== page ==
Change the screen resolution and make text and icons bigger in Windows 10
Windows 10 does a good job at selecting the screen resolution and the text size for your display automatically. You may still want to adjust to balance between clarity, speed and how many pixels you can cram on the screen. This becomes especially true when you play games or connect your Windows 10 PC to a projector or a TV. Let's learn how to change the screen resolution and make the text and icons bigger or smaller, in Windows 10:
Setting the screen resolution is more automatic than it used to be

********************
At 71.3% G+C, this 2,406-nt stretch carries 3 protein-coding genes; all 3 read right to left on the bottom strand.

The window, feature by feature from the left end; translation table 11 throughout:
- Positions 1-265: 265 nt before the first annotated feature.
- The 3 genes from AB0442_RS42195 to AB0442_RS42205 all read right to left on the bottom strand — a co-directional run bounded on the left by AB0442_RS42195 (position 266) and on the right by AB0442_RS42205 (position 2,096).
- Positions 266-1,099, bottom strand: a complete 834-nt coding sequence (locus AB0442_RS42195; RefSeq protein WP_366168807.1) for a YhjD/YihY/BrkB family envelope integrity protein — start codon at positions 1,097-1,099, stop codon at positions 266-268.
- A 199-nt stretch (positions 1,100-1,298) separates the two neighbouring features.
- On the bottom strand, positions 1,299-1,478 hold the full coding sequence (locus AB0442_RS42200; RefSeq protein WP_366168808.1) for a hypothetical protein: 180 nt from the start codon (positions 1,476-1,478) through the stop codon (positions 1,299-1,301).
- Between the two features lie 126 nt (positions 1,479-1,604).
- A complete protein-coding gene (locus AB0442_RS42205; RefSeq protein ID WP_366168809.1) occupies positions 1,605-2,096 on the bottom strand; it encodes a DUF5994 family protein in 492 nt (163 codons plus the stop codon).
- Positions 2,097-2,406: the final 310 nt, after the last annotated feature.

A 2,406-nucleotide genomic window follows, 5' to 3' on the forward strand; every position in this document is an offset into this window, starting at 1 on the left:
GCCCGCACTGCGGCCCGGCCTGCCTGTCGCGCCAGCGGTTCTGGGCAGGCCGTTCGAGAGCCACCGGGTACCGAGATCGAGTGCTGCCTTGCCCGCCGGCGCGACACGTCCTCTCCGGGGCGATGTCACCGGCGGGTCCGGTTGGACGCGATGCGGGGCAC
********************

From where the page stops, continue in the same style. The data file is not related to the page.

In Windows 10, the operating system tries to correctly identify your monitor model, its aspect ratio and supported resolutions. If all goes well, it automatically sets the resolution to the maximum supported by your display. It means you get the maximum screen space available as soon as you log into Windows 10 for the first time. You may still want to change the resolution at some point because your games are not fast enough or the size of the icons and text is too small, and you cannot read them. Before moving forward, we recommend you to read: What is the screen resolution or the aspect ratio? What do 720p, 1080i & 1080p mean?. It provides the context and explains the concepts you need to consider when changing screen resolution.
How to get to the screen resolution settings in Windows 10
Changing the screen's resolution, or its orientation in Windows 10 is done from Display Settings. Open the Settings app, select System and then Display from the left column.